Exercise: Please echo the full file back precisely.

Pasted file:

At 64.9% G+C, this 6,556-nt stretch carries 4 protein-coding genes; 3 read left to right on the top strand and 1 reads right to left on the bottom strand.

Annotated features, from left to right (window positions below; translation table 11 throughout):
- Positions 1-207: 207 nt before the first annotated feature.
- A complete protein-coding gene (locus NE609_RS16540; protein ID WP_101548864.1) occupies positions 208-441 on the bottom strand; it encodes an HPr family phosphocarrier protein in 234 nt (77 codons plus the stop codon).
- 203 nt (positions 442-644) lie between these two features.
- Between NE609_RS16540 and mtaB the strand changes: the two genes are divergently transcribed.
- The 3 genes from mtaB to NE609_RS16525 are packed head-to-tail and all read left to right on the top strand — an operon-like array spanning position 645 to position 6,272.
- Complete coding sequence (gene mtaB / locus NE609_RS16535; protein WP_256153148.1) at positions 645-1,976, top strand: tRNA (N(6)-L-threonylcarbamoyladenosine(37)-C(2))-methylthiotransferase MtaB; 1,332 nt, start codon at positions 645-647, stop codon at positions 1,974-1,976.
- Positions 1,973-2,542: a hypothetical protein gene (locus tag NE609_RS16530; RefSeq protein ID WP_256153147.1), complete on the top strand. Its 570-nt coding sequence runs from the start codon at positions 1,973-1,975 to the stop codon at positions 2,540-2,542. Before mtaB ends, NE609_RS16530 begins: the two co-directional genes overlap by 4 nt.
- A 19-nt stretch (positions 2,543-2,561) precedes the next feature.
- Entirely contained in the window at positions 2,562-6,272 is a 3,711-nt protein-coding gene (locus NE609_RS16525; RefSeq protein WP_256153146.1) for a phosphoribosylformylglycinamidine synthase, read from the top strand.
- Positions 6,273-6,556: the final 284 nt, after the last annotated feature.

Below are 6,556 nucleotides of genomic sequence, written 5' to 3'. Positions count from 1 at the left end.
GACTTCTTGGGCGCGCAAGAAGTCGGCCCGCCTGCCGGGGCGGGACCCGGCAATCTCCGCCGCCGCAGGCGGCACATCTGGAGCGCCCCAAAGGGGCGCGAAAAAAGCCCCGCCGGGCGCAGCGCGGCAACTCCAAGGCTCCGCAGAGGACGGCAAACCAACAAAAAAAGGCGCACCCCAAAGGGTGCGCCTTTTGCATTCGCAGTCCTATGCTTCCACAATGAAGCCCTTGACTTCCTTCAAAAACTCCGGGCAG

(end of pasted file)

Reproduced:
At 64.9% G+C, this 6,556-nt stretch carries 4 protein-coding genes; 3 read left to right on the top strand and 1 reads right to left on the bottom strand.

Annotated features, from left to right (window positions below; translation table 11 throughout):
- Positions 1-207: 207 nt before the first annotated feature.
- A complete protein-coding gene (locus NE609_RS16540; protein ID WP_101548864.1) occupies positions 208-441 on the bottom strand; it encodes an HPr family phosphocarrier protein in 234 nt (77 codons plus the stop codon).
- 203 nt (positions 442-644) lie between these two features.
- Between NE609_RS16540 and mtaB the strand changes: the two genes are divergently transcribed.
- The 3 genes from mtaB to NE609_RS16525 are packed head-to-tail and all read left to right on the top strand — an operon-like array spanning position 645 to position 6,272.
- Complete coding sequence (gene mtaB / locus NE609_RS16535; protein WP_256153148.1) at positions 645-1,976, top strand: tRNA (N(6)-L-threonylcarbamoyladenosine(37)-C(2))-methylthiotransferase MtaB; 1,332 nt, start codon at positions 645-647, stop codon at positions 1,974-1,976.
- Positions 1,973-2,542: a hypothetical protein gene (locus tag NE609_RS16530; RefSeq protein ID WP_256153147.1), complete on the top strand. Its 570-nt coding sequence runs from the start codon at positions 1,973-1,975 to the stop codon at positions 2,540-2,542. Before mtaB ends, NE609_RS16530 begins: the two co-directional genes overlap by 4 nt.
- A 19-nt stretch (positions 2,543-2,561) precedes the next feature.
- Entirely contained in the window at positions 2,562-6,272 is a 3,711-nt protein-coding gene (locus NE609_RS16525; RefSeq protein WP_256153146.1) for a phosphoribosylformylglycinamidine synthase, read from the top strand.
- Positions 6,273-6,556: the final 284 nt, after the last annotated feature.

Below are 6,556 nucleotides of genomic sequence, written 5' to 3'. Positions count from 1 at the left end.
GACTTCTTGGGCGCGCAAGAAGTCGGCCCGCCTGCCGGGGCGGGACCCGGCAATCTCCGCCGCCGCAGGCGGCACATCTGGAGCGCCCCAAAGGGGCGCGAAAAAAGCCCCGCCGGGCGCAGCGCGGCAACTCCAAGGCTCCGCAGAGGACGGCAAACCAACAAAAAAAGGCGCACCCCAAAGGGTGCGCCTTTTGCATTCGCAGTCCTATGCTTCCACAATGAAGCCCTTGACTTCCTTCAAAAACTCCGGGCAG